Question about Python

Daniel Dittmar daniel.dittmar at sap.corp
Fri Jul 1 16:10:56 CEST 2005


Jan Danielsson wrote:
>    But then it occured to me.. I started writing my program in Java
> pre-1.5. Then came 1.5, I upgraded, and my program would still compile
> and run, though I did get three warnings. The language had changed a
> little bit; I had to assign a type to three arrays. That wasn't so bad.
> 
>    However, when I look at the various Python modules/libraries, I see
> that there are several versions of them, for different versions of
> python. I've seen everything from "for python 1.5" up to "for python
> 2.4" with all versions in between. This scares me a little bit. I assume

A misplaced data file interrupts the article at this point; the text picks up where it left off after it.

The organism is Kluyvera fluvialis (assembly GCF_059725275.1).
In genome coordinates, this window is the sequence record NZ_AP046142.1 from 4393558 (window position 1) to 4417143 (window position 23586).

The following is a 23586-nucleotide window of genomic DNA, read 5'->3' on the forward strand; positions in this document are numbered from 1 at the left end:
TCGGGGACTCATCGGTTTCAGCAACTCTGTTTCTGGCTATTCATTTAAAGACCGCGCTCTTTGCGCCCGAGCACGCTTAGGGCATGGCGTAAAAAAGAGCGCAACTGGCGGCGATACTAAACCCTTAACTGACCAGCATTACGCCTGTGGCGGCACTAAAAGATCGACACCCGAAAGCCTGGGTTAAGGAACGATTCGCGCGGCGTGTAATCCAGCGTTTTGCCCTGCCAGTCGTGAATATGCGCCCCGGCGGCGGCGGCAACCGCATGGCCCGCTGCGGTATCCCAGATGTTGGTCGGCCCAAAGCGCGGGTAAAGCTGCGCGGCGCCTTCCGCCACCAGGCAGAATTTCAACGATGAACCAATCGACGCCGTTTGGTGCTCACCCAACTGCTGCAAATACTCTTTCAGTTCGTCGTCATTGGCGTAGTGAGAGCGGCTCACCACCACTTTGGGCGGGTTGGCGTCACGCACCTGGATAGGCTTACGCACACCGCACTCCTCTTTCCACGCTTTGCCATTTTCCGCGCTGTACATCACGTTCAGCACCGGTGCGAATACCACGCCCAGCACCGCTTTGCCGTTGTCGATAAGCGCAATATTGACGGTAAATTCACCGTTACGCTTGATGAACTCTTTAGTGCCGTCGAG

> that the reason for the different versions is because of new language
> features?

Python is generally backwards compatible

* pure Python modules will work unchanged when used with a newer version 
of Python (so it's almost always: for Python 1.5 and later). You might 
get some deprecation warnings and these appear one every run (compared 
to Java, where they appear only when compiling). But they can be disabled.

* Python extension modules written in C can mostly be recompiled from 
source with the new headers  and will work as well

* binary extensions generally won't work with newer Python, that's why 
you often see several downloads for a specific module. On Unix, binary 
compatibility worked pretty well up to 2.2 (Meaning I could use  modules 
compiled for 1.5 with Python 2.2), but that was just a coincidence and I 
wouldn't rely on it for future versions.

Summary: If you are able to compile all your needed extensions yourself, 
then new Python versions aren't really a problem.

Daniel



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